The link between breast cancer and endometrial cancer and estrogen (ERT) has been open dialog for decades. The pharmaceutical companies have had it listed in their marketing literature and good physicians make it part of the risk/benefit discussion. I have never felt pushed to prescribe ERT when it was not indicated and good evidence remains about the benefits of female hormones for bone strength and symptom control. Patients should know that for every 10,000 women who take estrogen, 8 more cases of breast cancer are seen. Other factors influence breast cancer like smoking, radiation (excessive chest X-rays, cat scans or mammograms), alcohol etc etc etc.
Now let's talk about menopause. Many women breeze through it but many others really hit the pits at "change of life" time. The herbal remedies just don't work for most women. Double blind studies have shown little or no benefit from black cohosh, soy, evening primrose, progesterone cream, dong quoi, chickweed and numerous others. I say if it works for you...go ahead and take it but if we give you placebo, you won't know the difference.
What does work for hot flashes, sleep disturbance, crankiness, depression, arthralgias and foggy brain is replacing the hormone that has declined in the body...Estrogen.
The studies show that women can safely take estrogen replacement to get them through menopause. There is no evidence that "bio-identical" estrogen is any safer than estradiol or Premarin. Suzanne Sommers is not a scientist. I would rather women use pharmaceuticals where we know the absorption rate and the ingredients are standardized.
Telling symptomatic women to avoid spicy foods, hot drinks, hot weather and "intense exercise, specially lovemaking" as some websites do is really an injustice. Scaring women by emphasizing the risks without the benefits is also an injustice.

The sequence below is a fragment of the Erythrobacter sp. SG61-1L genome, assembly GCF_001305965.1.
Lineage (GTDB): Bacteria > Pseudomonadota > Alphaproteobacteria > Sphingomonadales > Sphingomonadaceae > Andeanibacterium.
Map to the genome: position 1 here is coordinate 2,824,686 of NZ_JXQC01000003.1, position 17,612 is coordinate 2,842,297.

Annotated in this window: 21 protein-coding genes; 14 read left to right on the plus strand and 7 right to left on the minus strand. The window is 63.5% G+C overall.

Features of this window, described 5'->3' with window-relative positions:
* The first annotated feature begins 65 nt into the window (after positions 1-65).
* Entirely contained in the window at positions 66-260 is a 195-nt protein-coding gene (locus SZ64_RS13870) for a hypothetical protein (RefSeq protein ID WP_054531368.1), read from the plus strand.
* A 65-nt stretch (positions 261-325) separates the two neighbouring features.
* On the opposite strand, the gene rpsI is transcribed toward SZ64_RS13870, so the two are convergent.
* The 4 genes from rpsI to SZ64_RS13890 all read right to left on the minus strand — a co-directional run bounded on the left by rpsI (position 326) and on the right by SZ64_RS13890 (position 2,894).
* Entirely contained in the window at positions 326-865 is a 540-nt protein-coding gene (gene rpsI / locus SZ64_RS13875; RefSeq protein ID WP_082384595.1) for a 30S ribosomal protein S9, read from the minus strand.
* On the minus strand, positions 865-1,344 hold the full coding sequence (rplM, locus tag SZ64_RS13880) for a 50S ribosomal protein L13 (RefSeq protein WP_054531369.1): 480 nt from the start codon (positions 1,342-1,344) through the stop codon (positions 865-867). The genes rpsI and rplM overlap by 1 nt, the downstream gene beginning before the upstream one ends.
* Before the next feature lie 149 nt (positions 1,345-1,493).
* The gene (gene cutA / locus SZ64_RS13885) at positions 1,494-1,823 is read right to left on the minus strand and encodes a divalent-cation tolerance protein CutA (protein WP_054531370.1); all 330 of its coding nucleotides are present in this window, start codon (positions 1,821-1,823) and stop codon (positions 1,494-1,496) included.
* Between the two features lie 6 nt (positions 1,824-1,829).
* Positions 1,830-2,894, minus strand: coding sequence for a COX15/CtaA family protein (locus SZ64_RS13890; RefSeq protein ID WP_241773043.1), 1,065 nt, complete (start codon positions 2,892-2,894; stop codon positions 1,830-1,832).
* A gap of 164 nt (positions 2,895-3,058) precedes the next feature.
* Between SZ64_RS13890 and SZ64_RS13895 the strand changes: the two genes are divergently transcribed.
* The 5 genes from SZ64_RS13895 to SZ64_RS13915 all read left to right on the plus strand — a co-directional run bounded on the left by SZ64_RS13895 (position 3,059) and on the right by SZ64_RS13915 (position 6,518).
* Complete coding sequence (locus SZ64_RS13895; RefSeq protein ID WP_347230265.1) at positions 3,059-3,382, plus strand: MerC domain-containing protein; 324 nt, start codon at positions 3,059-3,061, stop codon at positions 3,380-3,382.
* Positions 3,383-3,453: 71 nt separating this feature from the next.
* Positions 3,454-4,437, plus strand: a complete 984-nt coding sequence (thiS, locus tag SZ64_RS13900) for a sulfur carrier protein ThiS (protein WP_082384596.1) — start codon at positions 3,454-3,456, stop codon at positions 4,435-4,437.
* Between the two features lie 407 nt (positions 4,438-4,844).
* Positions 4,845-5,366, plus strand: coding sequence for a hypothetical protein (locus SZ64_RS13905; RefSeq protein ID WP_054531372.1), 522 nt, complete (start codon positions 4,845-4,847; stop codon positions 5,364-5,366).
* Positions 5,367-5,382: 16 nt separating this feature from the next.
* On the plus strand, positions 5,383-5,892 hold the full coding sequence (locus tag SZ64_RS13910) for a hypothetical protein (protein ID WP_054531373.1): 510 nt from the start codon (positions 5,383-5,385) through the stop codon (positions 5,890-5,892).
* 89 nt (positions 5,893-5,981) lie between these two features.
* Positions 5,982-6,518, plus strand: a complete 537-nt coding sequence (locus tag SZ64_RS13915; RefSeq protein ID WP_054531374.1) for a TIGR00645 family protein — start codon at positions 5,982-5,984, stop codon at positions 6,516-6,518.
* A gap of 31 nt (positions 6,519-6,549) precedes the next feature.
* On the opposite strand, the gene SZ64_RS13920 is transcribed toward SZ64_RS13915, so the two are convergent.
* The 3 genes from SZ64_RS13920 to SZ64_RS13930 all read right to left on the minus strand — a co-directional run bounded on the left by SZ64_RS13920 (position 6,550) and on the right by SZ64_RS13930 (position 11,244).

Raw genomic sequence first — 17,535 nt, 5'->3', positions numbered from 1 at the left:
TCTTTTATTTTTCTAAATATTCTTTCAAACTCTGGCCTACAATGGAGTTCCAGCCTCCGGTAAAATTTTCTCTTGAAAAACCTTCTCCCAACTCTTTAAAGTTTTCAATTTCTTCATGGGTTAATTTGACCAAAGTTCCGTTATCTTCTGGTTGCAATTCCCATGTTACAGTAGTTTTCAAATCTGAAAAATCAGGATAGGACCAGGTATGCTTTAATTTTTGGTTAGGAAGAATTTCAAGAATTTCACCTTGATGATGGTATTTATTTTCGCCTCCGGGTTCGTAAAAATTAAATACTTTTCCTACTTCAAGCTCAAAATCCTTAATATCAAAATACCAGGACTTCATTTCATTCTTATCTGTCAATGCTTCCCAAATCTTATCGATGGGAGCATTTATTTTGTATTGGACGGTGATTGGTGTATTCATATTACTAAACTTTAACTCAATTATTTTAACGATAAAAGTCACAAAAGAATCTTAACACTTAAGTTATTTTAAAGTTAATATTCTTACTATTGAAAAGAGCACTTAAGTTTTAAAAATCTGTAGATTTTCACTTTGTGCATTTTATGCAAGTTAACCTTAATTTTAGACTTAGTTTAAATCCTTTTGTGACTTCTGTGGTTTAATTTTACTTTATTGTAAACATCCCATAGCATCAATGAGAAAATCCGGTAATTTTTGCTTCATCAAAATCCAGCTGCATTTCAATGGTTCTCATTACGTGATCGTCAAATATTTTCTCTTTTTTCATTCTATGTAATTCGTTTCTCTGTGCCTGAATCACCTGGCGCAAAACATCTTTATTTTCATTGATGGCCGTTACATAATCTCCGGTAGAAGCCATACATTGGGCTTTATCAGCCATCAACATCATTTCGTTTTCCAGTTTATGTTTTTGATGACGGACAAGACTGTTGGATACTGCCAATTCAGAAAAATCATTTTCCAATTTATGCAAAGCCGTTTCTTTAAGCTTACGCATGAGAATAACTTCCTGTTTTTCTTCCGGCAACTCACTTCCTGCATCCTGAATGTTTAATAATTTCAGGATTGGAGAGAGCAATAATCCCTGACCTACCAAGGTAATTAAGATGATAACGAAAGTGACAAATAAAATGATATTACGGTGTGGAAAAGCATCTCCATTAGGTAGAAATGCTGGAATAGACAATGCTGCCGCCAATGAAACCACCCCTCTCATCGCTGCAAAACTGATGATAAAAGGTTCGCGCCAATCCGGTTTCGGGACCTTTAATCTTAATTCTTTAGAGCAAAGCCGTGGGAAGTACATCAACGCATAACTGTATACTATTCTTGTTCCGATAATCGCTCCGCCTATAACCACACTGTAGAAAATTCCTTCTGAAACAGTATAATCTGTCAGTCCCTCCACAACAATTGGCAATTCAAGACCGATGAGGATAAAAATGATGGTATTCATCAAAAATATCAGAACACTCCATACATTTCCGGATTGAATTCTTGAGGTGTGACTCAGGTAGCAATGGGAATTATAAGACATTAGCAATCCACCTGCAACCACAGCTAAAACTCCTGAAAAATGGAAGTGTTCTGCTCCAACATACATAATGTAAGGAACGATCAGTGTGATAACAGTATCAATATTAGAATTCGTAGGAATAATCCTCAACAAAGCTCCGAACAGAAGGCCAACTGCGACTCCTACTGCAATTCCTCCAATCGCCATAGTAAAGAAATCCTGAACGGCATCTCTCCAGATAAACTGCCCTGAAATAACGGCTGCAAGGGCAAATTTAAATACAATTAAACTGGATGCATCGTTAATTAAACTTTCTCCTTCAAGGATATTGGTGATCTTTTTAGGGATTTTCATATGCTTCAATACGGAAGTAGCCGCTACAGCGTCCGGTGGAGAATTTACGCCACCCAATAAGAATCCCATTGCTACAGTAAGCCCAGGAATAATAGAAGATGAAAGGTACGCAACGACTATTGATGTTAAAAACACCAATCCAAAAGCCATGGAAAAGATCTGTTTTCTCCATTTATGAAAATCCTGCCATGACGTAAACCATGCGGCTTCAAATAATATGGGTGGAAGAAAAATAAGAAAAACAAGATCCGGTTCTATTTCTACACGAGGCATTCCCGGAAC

Whenever I see that $79 million was paid in a lawsuit, I am not necessarily compelled by the evidence but instead think "follow the money". We will surely see more settlements, whether they are warranted or not, and they do not always serve the common good of women.
Posted by Toni Brayer, MD at 1:40 PM
Tuesday, December 8, 2009
Most doctors have a closet in their office filled with various pharmaceutical samples. The pharmaceutical industry has had "drug reps" or account reps or pharmaceutical sales staff making the rounds on doctors offices in every city and town across the United States for decades. The industry spent $33.5 billion promoting drugs and sending reps to doctors offices with samples in 2004. That is a lot of samples!
Most of us thought we were doing the right thing for our patients when we accepted drug samples. I was able to give patients a month (or more) free to make sure it worked and that they tolerated it. Other patients had no insurance and I supplied them with all of their medication for free from my sample closet. I had a good relationship with the rep and they kept my office stocked with the medication my patients needed. It seemed like a win-win for everyone.